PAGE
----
Hospitalizations in Virginia hit a spring peak of 1,625 patients on May 8, then followed case numbers downward through the summer, hitting a low of 783 on July 6 before starting to rise steadily in early November.   They peaked at 3,209 on Jan. 13, but have fallen about 65% since then to 1,127 as of Sunday, their lowest level since Nov. 9.

Northern Virginia data by locality: A year later (March 7, 2021)

SOURCE: Virginia Department of Health

Locality Cases Hospitalizations Deaths
Alexandria 10,445 513 125
Arlington 13,433 777 237
Fairfax 67,693 3,552 1005
Fairfax City 498 38 14
Falls Church 359 20 9
Loudoun 23,472 881 253
Manassas 4,047 163 41
Manassas Park 1,129 66 12
Prince William 39,936 1,420 451
Totals 161,012 7,430 2,147
County/City Cases Hospitalizations Deaths
Fredericksburg 1,792 93 22
Spotsylvania 8,439 284 102
Stafford 9,671 320 68
Fauquier 4,020 165 57
Culpeper 4,123 169 55

Northern Virginia hospitalizations actually peaked on April 30 at 818 and never reached that level during the winter surge, peaking at 679 on Jan. 12. 


Deaths are a lagging indicator of the spread of the virus, as it has taken the Virginia Department of Health at times a month or more to process, verify and report death certificates. The health department reported the first death on March 14, in the Peninsula Health District, and as of Sunday has reported a total of 9,596 deaths, with over 4,500 of those having been reported since Jan. 1. 

That means that 1 in every 65 reported cases of COVID-19 has resulted in a death, and 1 in every 896 Virginians has died from the virus.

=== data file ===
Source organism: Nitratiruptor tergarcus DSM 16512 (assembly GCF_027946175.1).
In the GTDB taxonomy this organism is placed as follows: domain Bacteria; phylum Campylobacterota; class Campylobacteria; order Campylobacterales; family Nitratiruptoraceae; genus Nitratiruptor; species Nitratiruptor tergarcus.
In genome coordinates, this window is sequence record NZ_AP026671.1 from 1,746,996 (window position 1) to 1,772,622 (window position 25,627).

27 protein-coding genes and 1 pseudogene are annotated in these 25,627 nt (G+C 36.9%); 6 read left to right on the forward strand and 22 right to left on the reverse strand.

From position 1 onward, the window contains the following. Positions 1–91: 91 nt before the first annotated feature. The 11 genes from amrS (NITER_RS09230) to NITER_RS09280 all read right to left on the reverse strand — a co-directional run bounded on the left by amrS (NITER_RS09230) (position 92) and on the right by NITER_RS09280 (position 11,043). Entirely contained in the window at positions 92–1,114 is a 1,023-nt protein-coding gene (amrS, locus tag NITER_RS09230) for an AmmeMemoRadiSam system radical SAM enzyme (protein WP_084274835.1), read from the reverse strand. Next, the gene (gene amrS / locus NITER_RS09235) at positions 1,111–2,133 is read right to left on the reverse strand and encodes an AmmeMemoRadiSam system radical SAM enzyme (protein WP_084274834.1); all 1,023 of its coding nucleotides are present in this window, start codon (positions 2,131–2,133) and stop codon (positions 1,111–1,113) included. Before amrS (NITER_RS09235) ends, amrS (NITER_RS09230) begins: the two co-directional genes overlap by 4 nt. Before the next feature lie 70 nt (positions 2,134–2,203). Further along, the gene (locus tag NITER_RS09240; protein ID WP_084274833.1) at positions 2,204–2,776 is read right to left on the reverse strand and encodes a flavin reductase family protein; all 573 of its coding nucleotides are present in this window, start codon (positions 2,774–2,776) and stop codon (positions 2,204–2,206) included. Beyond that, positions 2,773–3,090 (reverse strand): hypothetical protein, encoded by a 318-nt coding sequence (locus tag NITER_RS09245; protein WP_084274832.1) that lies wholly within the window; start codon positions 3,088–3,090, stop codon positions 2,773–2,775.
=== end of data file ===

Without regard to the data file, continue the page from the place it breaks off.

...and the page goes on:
Based on the date of death, deaths peaked statewide Jan. 8 at 98 -- 81 confirmed and 17 considered likely. The seven-day average peaked Jan. 18 and Jan. 20 at 74.7 deaths a day.

Despite an early surge in deaths tied mostly to nursing homes and assisted living facilities, Northern Virginia has fared better than the rest of the state in terms of the percentage of deaths. A total of 2,147 deaths have been reported in the region through Sunday, representing 1 out of every 75 confirmed cases and 1 out of every 1,164 of the region's residents. 

The deadliest days in Northern Virginia were May 5 and May 11, with 29 deaths each day, based on the date of death. 

Fairfax County, the state's largest jurisdiction, reported 10 new deaths on Sunday and has now surpassed 1,000 total deaths, with 1,005 overall, the most in the state.  Henrico County, in the Richmond suburbs, is next with 542 total deaths, and then Prince William County with 451.


According to data from the Northern Virginia Regional Commission, Hispanics continue to make up a disproportionate percentage of cases in the region, accounting for about 38% of cases in which demographic data are recorded, even though they comprise only about 18% of the region's population. 

However, deaths related to COVID-19 in the region are generally in line with the region's racial and ethnic demographics. 

In terms of age, younger Northern Virginia residents have accounted for a higher proportion of cases, with 20- to 29-year-olds comprising 19% of all cases, despite making up only 13% of the region's population. 

Deaths, however, have been heavily skewed toward older residents, with those age 80 and over accounting for nearly 50% of the region's deaths, and another 22.7% coming from those aged 70-79.  Northern Virginia has reported only five deaths among 20- to 29-year-olds and none among anyone younger than 20. In fact, the state just last week reported its first death -- in the Central Region -- of a patient under the age of 10. 


Health experts acknowledge that lack of COVID-19 tests and long turnaround times for test results -- often a week or more -- allowed the virus to spread largely unchecked throughout the spring.  It took Virginia about three weeks, or until March 29, to report results of its first 10,000 tests.  The pace slowly picked up from there, and by May the state was reporting 6,000 to 7,000 test results a day.